|Publication number||US7855969 B2|
|Application number||US 11/136,236|
|Publication date||Dec 21, 2010|
|Filing date||May 24, 2005|
|Priority date||May 24, 2005|
|Also published as||US20060268723|
|Publication number||11136236, 136236, US 7855969 B2, US 7855969B2, US-B2-7855969, US7855969 B2, US7855969B2|
|Inventors||Danny Vogel, Bryan Robb, Robert F Smith|
|Original Assignee||Lsi Corporation|
|Export Citation||BiBTeX, EndNote, RefMan|
|Patent Citations (7), Non-Patent Citations (1), Referenced by (7), Classifications (6), Legal Events (6)|
|External Links: USPTO, USPTO Assignment, Espacenet|
The present invention generally relates to the field of semiconductor design, and particularly to verifying, testing and debugging systems involving high speed SERializer/DESerializer (SERDES).
Integrated circuits and chips have become increasingly complex, with the speed and capacity of chips increasing tremendously. This increase has resulted from advances in design software, fabrication technology, semiconductor materials, and chip design. An increased density of transistors per square centimeter and faster clock speeds, however, make it increasingly difficult to specify and design a chip that performs as specified. The demand for complex custom-designed chips (such as ASICs) has increased with the increasing variety of microprocessor-driven applications and products, yet designing such chips are costly and time consuming.
Integrated structured programmable platforms with serialization/deserialization (SERDES) technology have set a new performance standard for applications that require wide bandwidth capability. Many custom designs utilize SERDES technology to increase system bandwidth and reduce overall system costs. SERDES technology addresses the critical issues that alleviate the I/O bottleneck. The technology compresses slower-speed parallel data into much faster serial data. For example, in a networking application, the serializer in the SERDES block converts 400 MHz parallel data coming from inside the network card to 3.125 Gbps serial data as output to the backplane bus. The deserializer in another SERDES block then retrieves the serial data from the bus and converts it back to slower parallel data.
Conventionally, SERDES cores in ASIC, ASIC platform, and other programmable platforms designs have been implemented to utilize simulation and measurement through probing of the high speed signal to support design, test, and debugging systems. The measurement typically includes measuring the “eye” of the signal at the transmitter, the receiver, and at various points in the transmission path. This allows the engineer to measure jitter and eye height.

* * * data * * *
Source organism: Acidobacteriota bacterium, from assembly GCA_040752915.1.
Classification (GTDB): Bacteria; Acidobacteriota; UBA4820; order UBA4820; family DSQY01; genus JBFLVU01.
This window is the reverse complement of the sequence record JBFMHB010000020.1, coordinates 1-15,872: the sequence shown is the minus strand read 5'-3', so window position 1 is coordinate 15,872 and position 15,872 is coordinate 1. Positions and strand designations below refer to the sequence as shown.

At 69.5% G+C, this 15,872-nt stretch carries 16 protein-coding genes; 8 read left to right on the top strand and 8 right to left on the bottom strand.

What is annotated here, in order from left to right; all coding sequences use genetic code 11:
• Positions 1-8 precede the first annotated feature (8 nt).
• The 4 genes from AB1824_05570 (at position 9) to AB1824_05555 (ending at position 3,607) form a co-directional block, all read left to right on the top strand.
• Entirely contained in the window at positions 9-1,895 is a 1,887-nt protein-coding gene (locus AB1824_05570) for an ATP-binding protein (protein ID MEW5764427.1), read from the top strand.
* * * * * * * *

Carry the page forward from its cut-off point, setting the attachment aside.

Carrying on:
High speed SERDES cores have been introduced to operate without visible, or with very small eye openings, relying on signal processing techniques to open the “eye” and recover the data. However, there are many issues to design, test and debug systems involving high speed SERDES cores due to the high speed, mixed signal circuitry involved, and the stringent electronically specifications which they have to meet. Furthermore, as the transmission rates increase, it is increasingly difficult to relate the measured signal at the semiconductor package balls to the signal actually seen at the SERDES receiver on the silicon. The additional impedance and discontinuities of the package and bonding may also impact the signal seen, thus the engineer is unable to “see” these effects as they occur inside the package. In both cases, it is extremely difficult to test and debug such a system through measurement as in one case, the signal is not readily discernible as such in the external probes while in the other case the actual signal may not be probed internal to the chip during normal operation.
One possible solution is to build a probe or measurement system (e.g. a smart oscilloscope, or the like) that has signal processing capabilities as well, and may perform the signal processing to recover the data stream from the probed signal, and then display the raw and recovered signals. However, it does not address the effect of the package on the signal. Further, it assumes that all SERDES will perform identical signal processing, which is unrealistic. It is well known to the art that such a scope may not be calibrated with all possible SERDES cores and technologies.
Other solutions conventionally used are external and internal loopbacks, as well as reverse loopback. Referring now to
Reverse loopbacks 106 include taking a received signal end looping it back out to the transmit port of the same SERDES (rather than taking the output of the transmitter and looping it to the receiver). As with the loopback methods described above, this may occur at several points, including a raw loopback, looping back after recovering, and retiming the data, or even taking the digital version of the recovered data and sending it back out all the way through the transmit SERDES. However, the Reverse loopbacks method has been utilized in limited ways. By looping back the receive data to the transmit port, the transmit port is no longer useful in a system environment, hence the Reverse loopbacks method is difficult or impossible to use in a full system test without adding extra unused SERDES paths.
In both loopback methods, loopbacks do not support system testing, as they take up either a receiver or a transmit SERDES port. In addition, neither exposes the internal nature of the signal to the external test point. Basically, the probe at the test point sees the output of a transmit SERDES port, not the processed, or partially processed received signal.